Monday, July 10, 2006
Peel Sessions 15
John Peel was well known for his support of left field acts does anyone remember the Notsensibles? Sometimes these acts would go onto greater things as was the case with the Fall and Wedding Present while at the same time staying honest to themselves and so remaining Peel bands. Another band that can be added to this list is the wry post punk outfit with a sense of humour from Birkenhead, Merseyside Half Man Half Biscuit. Formed in the early eighties more for something to do with their abundant free time than a calculated career move, in their own words the band was merely a way of getting through the day, in their early days they didn't even look for gigs to play! The band's bassist Neil Crossley had got himseld the job of caretaker at a local rehearsal studio, it was trough the contacts made here that they got to record that all important demo tape. True to the bands attitude they decided it would be a laugh to do the rounds of record companies with their tape. After numerous refusals the recording fell upon the ears of Liverpool label Probe's owner Geoff Davies who was keen to release an album. And so in 1985 'Back In The DHSS' saw the light of day. As luck would have it Davies had sent a test pressing to Peel who fell under their charm, hardly a surprise really with their savage mockery of minor British celebrities living the everyday tedium that is life on the dole. And so their very first session was arranged and 'Trumpton Riots' where the band use a UK childen's program as the setting for something altogether more mundane and sinister is from this November 1985 recording. They rapidly gained a fan base and their debut album was to be the biggest selling independent record of 1996. It appeared nothing could stop them as another single 'Dickie Davies Eyes' was poised to give them that all important crossover hit, they spit. Arguably this could have been predicted as they refused to play ball with the media, turning down prime time TV appearances because their football team had a home game even the offer of a helicopter to fly them to the match could not get them before the cameras. So it was that their reluctance to embrace a rock 'n' roll life style led to their 1986 return to ordinary life from where their inspiration had come.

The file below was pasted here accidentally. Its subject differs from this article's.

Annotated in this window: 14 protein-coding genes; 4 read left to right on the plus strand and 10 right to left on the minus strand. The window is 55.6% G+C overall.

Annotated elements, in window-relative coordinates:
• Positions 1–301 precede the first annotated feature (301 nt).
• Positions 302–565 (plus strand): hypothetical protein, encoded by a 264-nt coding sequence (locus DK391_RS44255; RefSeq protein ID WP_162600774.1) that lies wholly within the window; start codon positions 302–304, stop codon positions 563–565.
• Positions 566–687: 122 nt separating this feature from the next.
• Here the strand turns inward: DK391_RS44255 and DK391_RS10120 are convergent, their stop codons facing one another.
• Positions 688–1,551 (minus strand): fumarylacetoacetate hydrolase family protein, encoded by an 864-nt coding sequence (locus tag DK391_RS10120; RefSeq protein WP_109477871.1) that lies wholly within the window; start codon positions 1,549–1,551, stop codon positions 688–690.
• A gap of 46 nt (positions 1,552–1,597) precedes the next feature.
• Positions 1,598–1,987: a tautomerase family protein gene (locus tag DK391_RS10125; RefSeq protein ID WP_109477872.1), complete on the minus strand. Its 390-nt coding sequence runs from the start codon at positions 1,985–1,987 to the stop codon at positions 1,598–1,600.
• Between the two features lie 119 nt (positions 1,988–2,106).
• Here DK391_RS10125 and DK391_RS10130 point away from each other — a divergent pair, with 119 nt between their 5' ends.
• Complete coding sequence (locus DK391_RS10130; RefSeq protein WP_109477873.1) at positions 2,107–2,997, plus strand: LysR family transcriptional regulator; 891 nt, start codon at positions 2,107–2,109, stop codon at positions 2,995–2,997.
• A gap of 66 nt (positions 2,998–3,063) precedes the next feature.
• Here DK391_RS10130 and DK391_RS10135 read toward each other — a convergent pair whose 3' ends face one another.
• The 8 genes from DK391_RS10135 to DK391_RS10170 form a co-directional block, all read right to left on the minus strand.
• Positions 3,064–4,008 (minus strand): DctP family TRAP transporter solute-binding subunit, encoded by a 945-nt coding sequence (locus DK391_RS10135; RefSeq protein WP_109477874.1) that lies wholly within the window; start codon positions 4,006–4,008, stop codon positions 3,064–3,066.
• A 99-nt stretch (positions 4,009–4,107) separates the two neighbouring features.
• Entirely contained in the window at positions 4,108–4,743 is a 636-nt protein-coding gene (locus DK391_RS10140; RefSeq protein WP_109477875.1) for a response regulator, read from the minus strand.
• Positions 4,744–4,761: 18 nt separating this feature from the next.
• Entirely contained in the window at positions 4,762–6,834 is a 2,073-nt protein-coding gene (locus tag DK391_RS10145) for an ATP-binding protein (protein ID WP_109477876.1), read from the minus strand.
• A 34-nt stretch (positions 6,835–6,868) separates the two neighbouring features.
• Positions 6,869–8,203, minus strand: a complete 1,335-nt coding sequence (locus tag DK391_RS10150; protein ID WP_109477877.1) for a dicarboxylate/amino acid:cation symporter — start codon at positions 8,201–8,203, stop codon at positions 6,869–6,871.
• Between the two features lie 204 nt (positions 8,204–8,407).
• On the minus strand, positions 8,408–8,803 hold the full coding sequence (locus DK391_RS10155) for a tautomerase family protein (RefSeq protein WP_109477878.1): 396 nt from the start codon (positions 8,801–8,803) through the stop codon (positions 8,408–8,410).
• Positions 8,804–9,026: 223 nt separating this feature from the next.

They got back together again in 1990 and are still going to this very day, musically they may have become a little more sophisticated but without main songwriter Nigel Blackwell diluting his savage humour as displayed in his whimsical tales that illustrate his downbeat view of life. They are not going to become mega stars and this suits them just fine, an album every few years (still on Probe), some gigs from time to time, a loyal fan base and the freedom to to do as they please such as on their latest album 2005's 'Achtung Bono'.